Manual WCAG Website Testing

A qualified accessibility expert who also gets the code is essential (and not especially common). He or she should identify the unique pages/templates of the site and review the code line by line and identify issues that will cause screen readers and other assistive technologies to fail. A good one will then provide remediation guidance to fix each.

Assistive Technology Website Testing

Using screen readers, points, keyboard-only and many other assistive technologies, an accessibility expert should test unique pages and real world use cases that an actual person with a disability will be likely to encounter. 

Web Accessibility Audit Reporting

The key deliverable is reporting that should not only identify each WCAG 2.1 A, AA violation, but also provide remediation guidance to fix each. Be sure to ask for samples from any partner that you’re considering.


How to Choose the Right Manual WCAG Testing Provider?

Choosing a specialist at the level needed to really ensure your website will be properly audited isn’t like choosing a plumber. It’s especially difficult if the person charged with this selection is not a developer. So be sure to pull in a dev during this process because in addition to experience and knowledge of the ADA, WCAG and digital accessibility, it’s essential that you choose a WCAG tester that knows code and speaks geek to effectively guide your developers through remediation. Here is a criteria list to consider when choosing a website accessibility auditing company or contractor:

  • Number of years in digital accessibility
  • Knowledge of the letter and intent of the WCAG
  • Empathy for real-world user scenarios and challenges that people with disabilities face
  • Assistive technology knowledge and experience 
  • Website (and/or mobile) coding experience
  • Knowledge of the legal landscape and what issues trigger lawsuits

Who Should Provide WCAG Website Remediation?

Once you have had a qualified vendor deliver your website accessibility audit, the question is who should perform the remediation. If you have an in-house team or a stable partner who originally built the website and who also has the bandwidth for this project, then that is who should perform the remediation. If the reporting is good and includes solid remediation guidance, then its best to have the original builders do the remediation. This way, they will learn from the process and avoid future issues.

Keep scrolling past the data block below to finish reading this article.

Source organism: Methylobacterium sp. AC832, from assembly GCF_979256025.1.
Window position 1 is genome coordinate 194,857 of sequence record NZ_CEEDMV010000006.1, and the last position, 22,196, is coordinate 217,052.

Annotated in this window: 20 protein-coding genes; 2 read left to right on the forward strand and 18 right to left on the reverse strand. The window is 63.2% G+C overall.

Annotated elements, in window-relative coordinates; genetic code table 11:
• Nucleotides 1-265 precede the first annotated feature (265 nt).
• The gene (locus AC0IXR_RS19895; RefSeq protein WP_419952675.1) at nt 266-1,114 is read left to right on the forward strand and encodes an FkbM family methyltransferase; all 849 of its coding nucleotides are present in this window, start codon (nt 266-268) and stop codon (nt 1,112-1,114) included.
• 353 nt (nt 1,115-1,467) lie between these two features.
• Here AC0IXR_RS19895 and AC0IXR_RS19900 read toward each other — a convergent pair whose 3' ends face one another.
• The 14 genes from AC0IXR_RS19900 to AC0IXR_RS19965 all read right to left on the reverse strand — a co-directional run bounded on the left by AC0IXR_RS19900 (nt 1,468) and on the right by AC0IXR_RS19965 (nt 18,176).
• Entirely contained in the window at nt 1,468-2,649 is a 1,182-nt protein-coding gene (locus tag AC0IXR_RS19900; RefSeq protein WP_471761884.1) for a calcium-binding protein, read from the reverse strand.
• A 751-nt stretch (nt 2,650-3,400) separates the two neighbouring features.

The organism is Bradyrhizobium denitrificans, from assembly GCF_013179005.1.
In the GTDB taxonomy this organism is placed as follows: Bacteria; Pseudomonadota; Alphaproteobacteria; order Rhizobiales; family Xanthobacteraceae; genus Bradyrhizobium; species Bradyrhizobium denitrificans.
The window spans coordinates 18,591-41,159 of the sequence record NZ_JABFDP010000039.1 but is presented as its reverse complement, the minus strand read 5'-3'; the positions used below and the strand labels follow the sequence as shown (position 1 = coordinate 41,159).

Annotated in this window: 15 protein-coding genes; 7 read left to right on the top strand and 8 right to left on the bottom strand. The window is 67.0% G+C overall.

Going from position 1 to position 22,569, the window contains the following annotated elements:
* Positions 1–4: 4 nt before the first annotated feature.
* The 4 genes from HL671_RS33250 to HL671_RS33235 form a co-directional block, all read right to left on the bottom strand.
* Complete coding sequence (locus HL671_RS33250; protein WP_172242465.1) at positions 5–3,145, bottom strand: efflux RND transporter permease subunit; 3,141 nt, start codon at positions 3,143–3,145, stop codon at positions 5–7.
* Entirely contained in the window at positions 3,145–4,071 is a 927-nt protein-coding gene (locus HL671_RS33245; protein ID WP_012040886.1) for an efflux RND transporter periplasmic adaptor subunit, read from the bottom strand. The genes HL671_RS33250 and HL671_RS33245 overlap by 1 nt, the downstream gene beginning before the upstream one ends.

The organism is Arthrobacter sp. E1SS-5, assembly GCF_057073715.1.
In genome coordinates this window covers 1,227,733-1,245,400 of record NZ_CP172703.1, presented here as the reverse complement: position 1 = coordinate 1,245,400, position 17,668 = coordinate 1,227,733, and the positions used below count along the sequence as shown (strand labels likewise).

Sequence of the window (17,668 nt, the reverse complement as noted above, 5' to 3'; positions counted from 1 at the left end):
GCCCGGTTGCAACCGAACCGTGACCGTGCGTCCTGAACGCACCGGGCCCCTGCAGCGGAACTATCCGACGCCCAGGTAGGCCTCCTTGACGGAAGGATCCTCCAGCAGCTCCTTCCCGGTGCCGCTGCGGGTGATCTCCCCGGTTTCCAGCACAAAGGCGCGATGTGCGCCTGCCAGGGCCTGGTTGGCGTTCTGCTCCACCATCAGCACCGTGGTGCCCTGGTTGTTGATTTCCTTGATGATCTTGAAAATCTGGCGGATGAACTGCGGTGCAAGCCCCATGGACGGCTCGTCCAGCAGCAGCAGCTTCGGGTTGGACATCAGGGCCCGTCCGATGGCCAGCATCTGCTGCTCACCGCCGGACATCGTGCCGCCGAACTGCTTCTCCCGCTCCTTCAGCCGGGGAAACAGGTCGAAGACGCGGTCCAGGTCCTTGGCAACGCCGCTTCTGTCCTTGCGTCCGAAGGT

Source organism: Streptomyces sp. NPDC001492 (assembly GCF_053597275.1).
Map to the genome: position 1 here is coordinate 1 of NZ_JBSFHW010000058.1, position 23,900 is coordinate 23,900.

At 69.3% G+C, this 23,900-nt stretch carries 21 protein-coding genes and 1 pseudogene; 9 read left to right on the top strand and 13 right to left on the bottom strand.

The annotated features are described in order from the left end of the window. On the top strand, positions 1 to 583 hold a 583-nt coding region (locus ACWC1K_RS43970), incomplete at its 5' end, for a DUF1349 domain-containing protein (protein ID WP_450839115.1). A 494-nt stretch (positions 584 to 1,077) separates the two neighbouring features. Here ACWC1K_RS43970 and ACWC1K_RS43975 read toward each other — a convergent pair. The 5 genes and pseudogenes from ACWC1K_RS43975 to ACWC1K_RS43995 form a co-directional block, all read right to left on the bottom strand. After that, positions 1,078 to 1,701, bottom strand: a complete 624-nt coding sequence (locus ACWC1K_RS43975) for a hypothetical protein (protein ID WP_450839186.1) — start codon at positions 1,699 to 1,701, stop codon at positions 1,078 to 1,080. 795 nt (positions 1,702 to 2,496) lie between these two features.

If your existing website team is no longer a partner or can’t otherwise execute the work, then you can look search for “website accessibility remediation expert” plus the platform you’re on. Or look no further and give us a call.

What to Look Out For

Naturally, there is great demand for a quick and inexpensive solution. And even if one doesn't exist, that won't stop some from claiming such. Avoid what are known as "overlay solutions". These sites have injected code that adds a little blue disabilty icon in the corner that triggers a toolbar with accessibility adjustment options. These claim to make your website 100% ADA compliant overnight using artifical intelligence and javascript to inject corrective code over the existing code. Yet such websites are still getting sued because overlays cannot correct the underlying code, which is left exposed by default to any trolling lawyer. AI or not, automated tools cannot even detect 70% of WCAG issues, so these fail the sniff test right off the bat. The even claim to provide guarantees - however they will not indemnify. Beware.

Also avoid alternate "accessible" or "assistive" websites.  These are seperate websites that are not tied in with the core websites content management system and tend to provide different content and reduced functionality. The ADA states that people with disabilties are entitled to "full and equal enjoyment of the goods, services, facilities, privileges, advantages, or accommodations" that a publich accommodation (website) provides to its customers. This path risks crossing the line of discrimination and should be avoided.


Good luck and please let us know if we can help. Initial assessment and call - no charge.